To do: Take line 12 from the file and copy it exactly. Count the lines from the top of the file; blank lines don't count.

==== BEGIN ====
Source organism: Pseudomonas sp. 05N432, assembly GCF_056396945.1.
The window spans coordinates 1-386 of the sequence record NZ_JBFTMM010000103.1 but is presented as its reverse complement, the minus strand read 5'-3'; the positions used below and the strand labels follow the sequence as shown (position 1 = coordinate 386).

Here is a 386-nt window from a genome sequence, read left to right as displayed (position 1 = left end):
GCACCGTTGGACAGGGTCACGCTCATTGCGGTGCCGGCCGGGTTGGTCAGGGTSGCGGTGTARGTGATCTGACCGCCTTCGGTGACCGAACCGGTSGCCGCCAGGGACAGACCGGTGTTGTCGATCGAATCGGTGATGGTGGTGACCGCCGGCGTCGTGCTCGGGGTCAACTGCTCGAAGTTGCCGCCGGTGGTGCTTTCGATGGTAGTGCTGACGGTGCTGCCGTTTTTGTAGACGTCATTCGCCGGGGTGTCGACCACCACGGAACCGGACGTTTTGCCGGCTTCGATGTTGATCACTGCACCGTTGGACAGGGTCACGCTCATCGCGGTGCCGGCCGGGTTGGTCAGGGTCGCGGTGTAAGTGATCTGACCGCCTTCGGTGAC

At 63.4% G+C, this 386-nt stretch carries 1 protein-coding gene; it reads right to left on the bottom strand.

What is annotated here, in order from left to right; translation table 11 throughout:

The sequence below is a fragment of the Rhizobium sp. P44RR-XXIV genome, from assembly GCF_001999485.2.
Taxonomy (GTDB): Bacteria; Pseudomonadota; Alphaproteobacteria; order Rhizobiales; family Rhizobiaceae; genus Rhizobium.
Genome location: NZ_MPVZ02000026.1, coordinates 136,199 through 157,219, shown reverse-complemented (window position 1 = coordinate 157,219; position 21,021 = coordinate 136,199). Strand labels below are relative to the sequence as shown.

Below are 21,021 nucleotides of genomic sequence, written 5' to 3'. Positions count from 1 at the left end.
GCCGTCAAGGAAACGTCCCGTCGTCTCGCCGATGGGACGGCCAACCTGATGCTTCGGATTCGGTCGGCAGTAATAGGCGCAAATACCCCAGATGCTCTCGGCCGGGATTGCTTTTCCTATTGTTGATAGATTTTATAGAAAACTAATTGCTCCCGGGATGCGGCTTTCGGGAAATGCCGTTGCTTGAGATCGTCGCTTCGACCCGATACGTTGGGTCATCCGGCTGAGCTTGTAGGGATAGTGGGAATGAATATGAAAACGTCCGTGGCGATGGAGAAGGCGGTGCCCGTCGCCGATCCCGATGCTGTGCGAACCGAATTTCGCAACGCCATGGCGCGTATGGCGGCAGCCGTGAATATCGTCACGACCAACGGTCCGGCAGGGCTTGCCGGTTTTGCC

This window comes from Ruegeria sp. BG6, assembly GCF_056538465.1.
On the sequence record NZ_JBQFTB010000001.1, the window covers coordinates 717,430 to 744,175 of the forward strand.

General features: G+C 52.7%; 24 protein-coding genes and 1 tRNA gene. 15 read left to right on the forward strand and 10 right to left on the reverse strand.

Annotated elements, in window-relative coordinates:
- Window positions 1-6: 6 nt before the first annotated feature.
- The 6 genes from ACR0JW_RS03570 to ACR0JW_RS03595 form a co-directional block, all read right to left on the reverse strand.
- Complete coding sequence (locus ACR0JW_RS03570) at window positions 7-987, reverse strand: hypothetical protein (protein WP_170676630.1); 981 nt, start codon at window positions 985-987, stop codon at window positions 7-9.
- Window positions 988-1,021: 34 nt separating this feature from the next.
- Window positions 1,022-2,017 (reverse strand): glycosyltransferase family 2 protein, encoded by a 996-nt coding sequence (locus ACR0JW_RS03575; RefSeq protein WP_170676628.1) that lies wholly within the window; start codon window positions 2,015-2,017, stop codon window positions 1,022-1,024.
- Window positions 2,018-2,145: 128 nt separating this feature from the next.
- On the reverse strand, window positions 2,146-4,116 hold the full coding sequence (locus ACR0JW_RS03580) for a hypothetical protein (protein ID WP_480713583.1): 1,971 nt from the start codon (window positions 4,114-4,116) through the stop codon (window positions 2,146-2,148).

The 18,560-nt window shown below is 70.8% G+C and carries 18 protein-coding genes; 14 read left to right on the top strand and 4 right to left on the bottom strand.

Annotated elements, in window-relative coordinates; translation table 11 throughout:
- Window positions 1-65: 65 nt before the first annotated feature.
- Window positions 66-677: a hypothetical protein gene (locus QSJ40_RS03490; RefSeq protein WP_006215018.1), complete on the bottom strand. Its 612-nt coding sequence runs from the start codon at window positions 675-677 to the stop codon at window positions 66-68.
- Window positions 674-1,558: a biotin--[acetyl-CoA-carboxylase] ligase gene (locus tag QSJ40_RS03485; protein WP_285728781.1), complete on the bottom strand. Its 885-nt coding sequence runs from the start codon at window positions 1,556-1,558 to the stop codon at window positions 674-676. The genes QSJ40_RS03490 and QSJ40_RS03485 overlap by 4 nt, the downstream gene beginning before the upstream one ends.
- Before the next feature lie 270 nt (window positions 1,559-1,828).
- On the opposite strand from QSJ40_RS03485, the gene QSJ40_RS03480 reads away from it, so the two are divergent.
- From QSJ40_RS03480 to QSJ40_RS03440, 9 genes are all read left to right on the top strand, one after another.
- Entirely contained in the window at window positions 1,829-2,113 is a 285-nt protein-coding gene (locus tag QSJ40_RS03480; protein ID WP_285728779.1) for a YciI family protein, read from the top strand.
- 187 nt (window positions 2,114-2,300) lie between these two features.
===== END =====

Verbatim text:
This window comes from Ruegeria sp. BG6, assembly GCF_056538465.1.